40 & 42 Princes Street

40 & 42 princes street

(East Side) - An Eighteenth Century Town House


Today's Grade II Listed 40 and 42 Princes Street, presently occupied by the Mad Hatter joke shop, was originally a small eighteenth century town house still discernible behind the modern ground floor shop fronts and garish signage. In earlier times its red Yeovil brick frontage with golden Ham stone dressings would have given it the appearance of a fine residence, albeit somewhat less grand than its neighbours on the opposite side of the street.

At the beginning of the nineteenth century it was the home of wealthy gentleman John Glyde.

During the Second World War the basement of this building was adapted as an air raid shelter, known as Public Basement Shelter P19, with the ability to shelter up to 50 persons.

As seen in the photograph below, during the late 1970s / early 1980s 42 was Thorne's hairdresser and tobacconist and 40 was the WI Market. Later both would become the premises of Ceres wholefood bakery, then the Mad Hatter in 42 and Ceres in 40 and today both are the Mad Hatter.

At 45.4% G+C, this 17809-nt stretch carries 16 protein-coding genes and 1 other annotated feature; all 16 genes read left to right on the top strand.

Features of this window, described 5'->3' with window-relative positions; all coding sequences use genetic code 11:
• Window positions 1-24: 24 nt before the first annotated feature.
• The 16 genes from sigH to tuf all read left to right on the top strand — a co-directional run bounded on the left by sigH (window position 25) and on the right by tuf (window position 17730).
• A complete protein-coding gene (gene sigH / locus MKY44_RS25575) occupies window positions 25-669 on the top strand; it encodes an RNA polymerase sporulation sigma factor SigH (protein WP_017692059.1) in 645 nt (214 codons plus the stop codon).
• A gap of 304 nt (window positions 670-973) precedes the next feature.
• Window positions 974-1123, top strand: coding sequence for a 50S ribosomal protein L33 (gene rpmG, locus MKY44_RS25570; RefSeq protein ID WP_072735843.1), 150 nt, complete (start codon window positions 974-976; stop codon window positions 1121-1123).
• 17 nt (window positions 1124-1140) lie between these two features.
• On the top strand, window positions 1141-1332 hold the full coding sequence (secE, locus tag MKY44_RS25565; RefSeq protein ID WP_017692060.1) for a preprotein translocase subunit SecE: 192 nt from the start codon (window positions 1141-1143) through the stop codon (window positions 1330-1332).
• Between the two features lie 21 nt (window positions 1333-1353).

The following description is from the Somerset Historic Environment Record -

Town house of the C18, now shops. Brick (colour-washed) with stone dressings, with Welsh slated roof of steepish pitch between coped gables, end chimney stacks now truncated. 2-storey. Modern shopfronts to ground floor; first floor similar to Nos 46 plain reveals, and wider side windows with C20 timber casements (the cills lowered to top of fascia to shops), all with gauged brick flat arches with keystones. Rusticated quoins and stone cornice, with parapet over of uncertain date, rendered and divided up into small square panels.




A photograph of the 1950s of the block of former seventeenth and eighteenth town houses on the eastern side of Princes Street, to the south of North Lane.


FW Thorne's shop at 42 Princes Street, in a colourised photograph of the 1950s.


This colourised photograph features in my book 'Yeovil From Old Photographs'

Photographed (I think) in the late 1970s when 46 & 48 were Channing's toy shop, 44 was Widgers estate agents, 42 was Thorne's hairdresser and tobacconist and 40 was the WI Market (before it moved to Hendford, near to the Butchers Arms).


40 & 42 Princes Street in an enlargement of the previous photograph.


This photograph features in my book 'Now That's What I Call Yeovil'

The terrace photographed around 1990.


During the late 1980s and early 1990s Ceres natural foods shop was in the left hand part of the property while their bakery was in the right hand side. Photographed around 1990.


By  2008 the Mad Hatter had moved into the left part of the property.


The nice eighteenth century town house survives behind the garish modern signage.  Photographed in 2013, by which time the Mad Hatter fancy dress and joke shop had been in the whole of 40 & 42 for about a year.